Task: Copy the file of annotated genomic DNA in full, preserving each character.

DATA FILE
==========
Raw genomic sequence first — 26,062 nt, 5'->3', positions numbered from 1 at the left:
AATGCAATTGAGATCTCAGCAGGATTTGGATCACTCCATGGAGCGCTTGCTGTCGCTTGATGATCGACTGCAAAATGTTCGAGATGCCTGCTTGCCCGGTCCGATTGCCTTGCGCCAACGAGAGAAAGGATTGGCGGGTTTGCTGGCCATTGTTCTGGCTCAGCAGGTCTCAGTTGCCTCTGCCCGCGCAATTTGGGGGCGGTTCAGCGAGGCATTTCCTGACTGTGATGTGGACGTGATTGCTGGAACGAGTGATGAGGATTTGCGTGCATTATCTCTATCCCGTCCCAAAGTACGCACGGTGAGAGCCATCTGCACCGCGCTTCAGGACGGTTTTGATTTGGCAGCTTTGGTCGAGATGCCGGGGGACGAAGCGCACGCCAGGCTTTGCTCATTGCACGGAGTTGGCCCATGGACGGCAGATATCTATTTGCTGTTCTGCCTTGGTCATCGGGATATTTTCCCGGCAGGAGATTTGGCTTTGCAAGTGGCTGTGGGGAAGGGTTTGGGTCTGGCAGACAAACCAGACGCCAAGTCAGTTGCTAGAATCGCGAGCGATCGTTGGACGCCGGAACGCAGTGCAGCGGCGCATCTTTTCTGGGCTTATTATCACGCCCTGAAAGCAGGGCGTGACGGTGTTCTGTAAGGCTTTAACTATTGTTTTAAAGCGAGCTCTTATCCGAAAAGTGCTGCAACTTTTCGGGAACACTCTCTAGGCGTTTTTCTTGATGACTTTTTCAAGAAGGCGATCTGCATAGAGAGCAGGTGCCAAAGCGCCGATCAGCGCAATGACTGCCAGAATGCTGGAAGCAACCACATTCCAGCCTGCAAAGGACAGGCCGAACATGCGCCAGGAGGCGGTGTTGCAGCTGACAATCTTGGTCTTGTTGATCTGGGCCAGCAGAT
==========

Raw genomic sequence first — 26,062 nt, 5'->3', positions numbered from 1 at the left:
AATGCAATTGAGATCTCAGCAGGATTTGGATCACTCCATGGAGCGCTTGCTGTCGCTTGATGATCGACTGCAAAATGTTCGAGATGCCTGCTTGCCCGGTCCGATTGCCTTGCGCCAACGAGAGAAAGGATTGGCGGGTTTGCTGGCCATTGTTCTGGCTCAGCAGGTCTCAGTTGCCTCTGCCCGCGCAATTTGGGGGCGGTTCAGCGAGGCATTTCCTGACTGTGATGTGGACGTGATTGCTGGAACGAGTGATGAGGATTTGCGTGCATTATCTCTATCCCGTCCCAAAGTACGCACGGTGAGAGCCATCTGCACCGCGCTTCAGGACGGTTTTGATTTGGCAGCTTTGGTCGAGATGCCGGGGGACGAAGCGCACGCCAGGCTTTGCTCATTGCACGGAGTTGGCCCATGGACGGCAGATATCTATTTGCTGTTCTGCCTTGGTCATCGGGATATTTTCCCGGCAGGAGATTTGGCTTTGCAAGTGGCTGTGGGGAAGGGTTTGGGTCTGGCAGACAAACCAGACGCCAAGTCAGTTGCTAGAATCGCGAGCGATCGTTGGACGCCGGAACGCAGTGCAGCGGCGCATCTTTTCTGGGCTTATTATCACGCCCTGAAAGCAGGGCGTGACGGTGTTCTGTAAGGCTTTAACTATTGTTTTAAAGCGAGCTCTTATCCGAAAAGTGCTGCAACTTTTCGGGAACACTCTCTAGGCGTTTTTCTTGATGACTTTTTCAAGAAGGCGATCTGCATAGAGAGCAGGTGCCAAAGCGCCGATCAGCGCAATGACTGCCAGAATGCTGGAAGCAACCACATTCCAGCCTGCAAAGGACAGGCCGAACATGCGCCAGGAGGCGGTGTTGCAGCTGACAATCTTGGTCTTGTTGATCTGGGCCAGCAGAT